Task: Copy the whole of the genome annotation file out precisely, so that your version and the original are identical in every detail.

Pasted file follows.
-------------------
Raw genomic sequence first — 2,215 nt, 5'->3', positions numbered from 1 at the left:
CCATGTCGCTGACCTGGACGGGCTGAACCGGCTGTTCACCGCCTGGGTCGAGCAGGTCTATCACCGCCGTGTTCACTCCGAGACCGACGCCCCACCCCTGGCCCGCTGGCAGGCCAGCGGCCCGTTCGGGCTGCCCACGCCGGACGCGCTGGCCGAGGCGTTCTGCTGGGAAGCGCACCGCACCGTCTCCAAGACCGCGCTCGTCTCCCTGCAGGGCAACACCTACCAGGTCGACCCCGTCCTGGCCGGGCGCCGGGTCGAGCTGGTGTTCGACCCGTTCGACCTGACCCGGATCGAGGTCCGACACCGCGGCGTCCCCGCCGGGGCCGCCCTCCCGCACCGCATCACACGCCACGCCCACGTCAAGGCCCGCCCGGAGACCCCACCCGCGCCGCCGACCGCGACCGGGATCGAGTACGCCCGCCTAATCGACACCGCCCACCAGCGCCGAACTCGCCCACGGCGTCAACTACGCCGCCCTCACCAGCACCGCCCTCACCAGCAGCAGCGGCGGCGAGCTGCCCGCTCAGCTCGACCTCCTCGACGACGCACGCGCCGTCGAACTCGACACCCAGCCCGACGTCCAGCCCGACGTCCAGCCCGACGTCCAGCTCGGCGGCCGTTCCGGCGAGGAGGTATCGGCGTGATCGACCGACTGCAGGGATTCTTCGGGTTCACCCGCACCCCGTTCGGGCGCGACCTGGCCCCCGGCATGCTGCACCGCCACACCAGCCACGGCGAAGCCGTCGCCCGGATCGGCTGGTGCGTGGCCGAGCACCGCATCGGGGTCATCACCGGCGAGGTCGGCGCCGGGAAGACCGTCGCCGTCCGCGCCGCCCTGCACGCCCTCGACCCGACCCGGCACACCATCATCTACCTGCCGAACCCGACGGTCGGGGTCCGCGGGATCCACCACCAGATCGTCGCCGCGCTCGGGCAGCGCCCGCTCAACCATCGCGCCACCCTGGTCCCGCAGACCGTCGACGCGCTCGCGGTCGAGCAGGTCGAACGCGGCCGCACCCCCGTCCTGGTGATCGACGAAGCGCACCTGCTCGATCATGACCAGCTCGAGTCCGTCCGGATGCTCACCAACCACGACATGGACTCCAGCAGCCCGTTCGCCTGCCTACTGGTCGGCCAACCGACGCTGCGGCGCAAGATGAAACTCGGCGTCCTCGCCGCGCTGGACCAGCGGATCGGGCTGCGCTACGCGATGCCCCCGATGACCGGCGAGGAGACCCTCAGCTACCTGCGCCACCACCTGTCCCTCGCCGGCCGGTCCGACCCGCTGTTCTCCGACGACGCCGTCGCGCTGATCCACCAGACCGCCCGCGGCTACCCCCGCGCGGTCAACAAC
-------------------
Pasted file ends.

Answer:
Raw genomic sequence first — 2,215 nt, 5'->3', positions numbered from 1 at the left:
CCATGTCGCTGACCTGGACGGGCTGAACCGGCTGTTCACCGCCTGGGTCGAGCAGGTCTATCACCGCCGTGTTCACTCCGAGACCGACGCCCCACCCCTGGCCCGCTGGCAGGCCAGCGGCCCGTTCGGGCTGCCCACGCCGGACGCGCTGGCCGAGGCGTTCTGCTGGGAAGCGCACCGCACCGTCTCCAAGACCGCGCTCGTCTCCCTGCAGGGCAACACCTACCAGGTCGACCCCGTCCTGGCCGGGCGCCGGGTCGAGCTGGTGTTCGACCCGTTCGACCTGACCCGGATCGAGGTCCGACACCGCGGCGTCCCCGCCGGGGCCGCCCTCCCGCACCGCATCACACGCCACGCCCACGTCAAGGCCCGCCCGGAGACCCCACCCGCGCCGCCGACCGCGACCGGGATCGAGTACGCCCGCCTAATCGACACCGCCCACCAGCGCCGAACTCGCCCACGGCGTCAACTACGCCGCCCTCACCAGCACCGCCCTCACCAGCAGCAGCGGCGGCGAGCTGCCCGCTCAGCTCGACCTCCTCGACGACGCACGCGCCGTCGAACTCGACACCCAGCCCGACGTCCAGCCCGACGTCCAGCCCGACGTCCAGCTCGGCGGCCGTTCCGGCGAGGAGGTATCGGCGTGATCGACCGACTGCAGGGATTCTTCGGGTTCACCCGCACCCCGTTCGGGCGCGACCTGGCCCCCGGCATGCTGCACCGCCACACCAGCCACGGCGAAGCCGTCGCCCGGATCGGCTGGTGCGTGGCCGAGCACCGCATCGGGGTCATCACCGGCGAGGTCGGCGCCGGGAAGACCGTCGCCGTCCGCGCCGCCCTGCACGCCCTCGACCCGACCCGGCACACCATCATCTACCTGCCGAACCCGACGGTCGGGGTCCGCGGGATCCACCACCAGATCGTCGCCGCGCTCGGGCAGCGCCCGCTCAACCATCGCGCCACCCTGGTCCCGCAGACCGTCGACGCGCTCGCGGTCGAGCAGGTCGAACGCGGCCGCACCCCCGTCCTGGTGATCGACGAAGCGCACCTGCTCGATCATGACCAGCTCGAGTCCGTCCGGATGCTCACCAACCACGACATGGACTCCAGCAGCCCGTTCGCCTGCCTACTGGTCGGCCAACCGACGCTGCGGCGCAAGATGAAACTCGGCGTCCTCGCCGCGCTGGACCAGCGGATCGGGCTGCGCTACGCGATGCCCCCGATGACCGGCGAGGAGACCCTCAGCTACCTGCGCCACCACCTGTCCCTCGCCGGCCGGTCCGACCCGCTGTTCTCCGACGACGCCGTCGCGCTGATCCACCAGACCGCCCGCGGCTACCCCCGCGCGGTCAACAAC